CATFISH are the water critters of choice at 3660 on the Rise. Catfish Tempura with Ponzu Sauce was one of the original dishes created by Chef Russell Siu for his Waialae restaurant and remains a favorite on the menu.
Siu shares secret of
Russell Siu makes catfish palatable
for those who don't like fishy fish
"People who don't really like catfish or fishy fish, they like that dish," he said. "We have people calling in all the time to reserve catfish for the night."
The fish is farm-raised and flown in from the mainland twice a week, Siu said. The batter is light, stays crispy and is accented by the citrus-flavored Ponzu Sauce.
Reader Stanley Kawasaki raves about the dish and wants to try making it himself at home, although he worries that the crunchy texture will be difficult to duplicate.
But Siu said the dish is quite simple. The key is a thin batter made with tempura flour and ice water, with egg yolk to produce the yellow color.
The chef suggests using an electric wok for frying because it allows for better temperature control than cooking on the stove.
A final tip: Serve the sauce UNDER the fish. Otherwise, it will make the fish soggy, Siu said.
CATFISH TEMPURA WITH PONZU SAUCE4 8-ounce catfish filletsTo make batter: Whip egg yolk into water, then slowly add water to tempura flour, until you have 3 cups of batter. You will not need all the water. Batter should be like a thin pancake batter and slightly lumpy. Do not overmix. Lumps will be absorbed into the batter.
1/2 cup flour
Salt and pepper to taste
1 egg yolk
4 cups water
2 cups tempura flour
1/4 cup sugar
1/4 cup sake
1/2 cup soy sauce
1 cup mirin
1 teaspoon grated ginger
2 tablespoons ponzu (see note)
To make sauce, combine first four ingredients in a saucepan and bring to a boil. Cool, then add ginger and ponzu.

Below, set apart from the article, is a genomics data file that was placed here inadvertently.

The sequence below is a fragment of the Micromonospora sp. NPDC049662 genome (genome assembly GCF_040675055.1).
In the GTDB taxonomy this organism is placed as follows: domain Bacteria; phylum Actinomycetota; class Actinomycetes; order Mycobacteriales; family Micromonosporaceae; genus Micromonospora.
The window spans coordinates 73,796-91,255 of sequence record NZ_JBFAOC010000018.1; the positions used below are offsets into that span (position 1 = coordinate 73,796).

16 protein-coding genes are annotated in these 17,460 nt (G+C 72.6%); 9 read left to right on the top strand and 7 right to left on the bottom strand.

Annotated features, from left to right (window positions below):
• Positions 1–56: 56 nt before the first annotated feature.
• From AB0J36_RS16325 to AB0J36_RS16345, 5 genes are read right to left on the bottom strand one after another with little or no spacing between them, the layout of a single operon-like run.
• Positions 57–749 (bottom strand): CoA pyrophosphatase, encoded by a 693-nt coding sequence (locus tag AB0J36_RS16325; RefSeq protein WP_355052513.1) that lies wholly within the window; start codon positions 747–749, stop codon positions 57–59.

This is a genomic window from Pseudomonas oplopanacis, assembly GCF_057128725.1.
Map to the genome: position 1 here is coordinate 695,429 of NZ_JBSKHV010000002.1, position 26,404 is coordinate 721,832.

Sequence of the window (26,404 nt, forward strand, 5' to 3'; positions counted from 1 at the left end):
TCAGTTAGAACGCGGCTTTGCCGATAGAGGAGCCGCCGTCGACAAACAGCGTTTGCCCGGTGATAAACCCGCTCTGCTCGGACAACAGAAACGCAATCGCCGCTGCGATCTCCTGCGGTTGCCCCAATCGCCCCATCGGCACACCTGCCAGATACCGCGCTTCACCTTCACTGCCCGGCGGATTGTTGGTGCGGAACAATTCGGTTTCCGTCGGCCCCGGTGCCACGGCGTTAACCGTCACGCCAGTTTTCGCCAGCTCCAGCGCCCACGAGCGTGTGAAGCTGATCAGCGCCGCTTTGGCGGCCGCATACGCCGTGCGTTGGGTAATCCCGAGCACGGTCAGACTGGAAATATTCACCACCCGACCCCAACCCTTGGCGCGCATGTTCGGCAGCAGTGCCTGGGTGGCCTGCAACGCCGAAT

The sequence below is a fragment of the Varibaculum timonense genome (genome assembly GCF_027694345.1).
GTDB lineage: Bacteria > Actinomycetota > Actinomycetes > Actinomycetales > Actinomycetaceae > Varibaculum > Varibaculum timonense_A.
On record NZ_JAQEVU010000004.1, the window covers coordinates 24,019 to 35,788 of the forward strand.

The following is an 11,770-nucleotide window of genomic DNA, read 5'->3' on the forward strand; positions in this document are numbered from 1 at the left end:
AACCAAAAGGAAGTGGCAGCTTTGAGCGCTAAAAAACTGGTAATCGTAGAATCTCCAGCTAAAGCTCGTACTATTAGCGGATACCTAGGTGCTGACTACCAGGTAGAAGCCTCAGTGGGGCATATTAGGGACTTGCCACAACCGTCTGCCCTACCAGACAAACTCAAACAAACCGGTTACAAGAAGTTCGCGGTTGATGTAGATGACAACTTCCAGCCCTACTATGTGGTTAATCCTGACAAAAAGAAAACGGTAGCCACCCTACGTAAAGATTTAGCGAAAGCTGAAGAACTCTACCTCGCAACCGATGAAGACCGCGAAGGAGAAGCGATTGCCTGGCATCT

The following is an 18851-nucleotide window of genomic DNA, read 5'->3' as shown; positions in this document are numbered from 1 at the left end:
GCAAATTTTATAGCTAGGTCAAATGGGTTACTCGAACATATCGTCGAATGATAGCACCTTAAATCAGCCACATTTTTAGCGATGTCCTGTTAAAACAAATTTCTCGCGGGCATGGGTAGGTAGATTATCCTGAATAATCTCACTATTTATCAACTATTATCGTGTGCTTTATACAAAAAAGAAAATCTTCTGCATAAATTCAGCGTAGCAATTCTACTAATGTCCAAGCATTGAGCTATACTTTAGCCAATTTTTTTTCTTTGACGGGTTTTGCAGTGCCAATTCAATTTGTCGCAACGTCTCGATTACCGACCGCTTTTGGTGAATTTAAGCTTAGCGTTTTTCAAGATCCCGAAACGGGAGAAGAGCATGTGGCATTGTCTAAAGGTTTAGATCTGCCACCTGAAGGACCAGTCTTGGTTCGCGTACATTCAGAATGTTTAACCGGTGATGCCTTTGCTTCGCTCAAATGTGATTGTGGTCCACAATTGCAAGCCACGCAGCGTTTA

Season fish with salt and pepper, then dredge in flour. Shake off excess flour and dip in tempura batter.
Heat oil to 350 degrees. Use enough oil so that fillets will float. Fry fish about 10 minutes, until golden and cooked through. Spoon sauce onto plate and top with fish. Serves 4.
Note: Prepared ponzu sauce may be purchased in the Asian sections of some markets or in Asian specialty groceries.
To make your own, bring 1 cup mirin to a boil and reduce to 1/3 cup, about 5 minutes. Cool. Whisk in 3/4 cup light soy sauce, 1 teaspoon dried red chile flakes and 2 tablespoons fresh lemon juice. Makes 1-1/4 cups.
Approximate nutritional analysis, per serving (not including added salt): 880 calories, 29 g total fat, 5 g saturated fat, 160 mg cholesterol, greater than 2,000 mg sodium.*
Other readers are looking for proven recipes for rum cake; Sari Sari; or a meatloaf containing beef, lamb and sausage. If you have the recipes, call 525-8668.
CAN YOU HELP?
Send queries along with name and phone number to:
By Request, Honolulu Star-Bulletin Food Section,
P.O. Box 3080, Honolulu 96802.
Or send e-mail to email@example.com
Asterisk (*) after nutritional analyses in the
Body & Soul section indicates calculations by
Joannie Dobbs of Exploring New Concepts,
a nutritional consulting firm.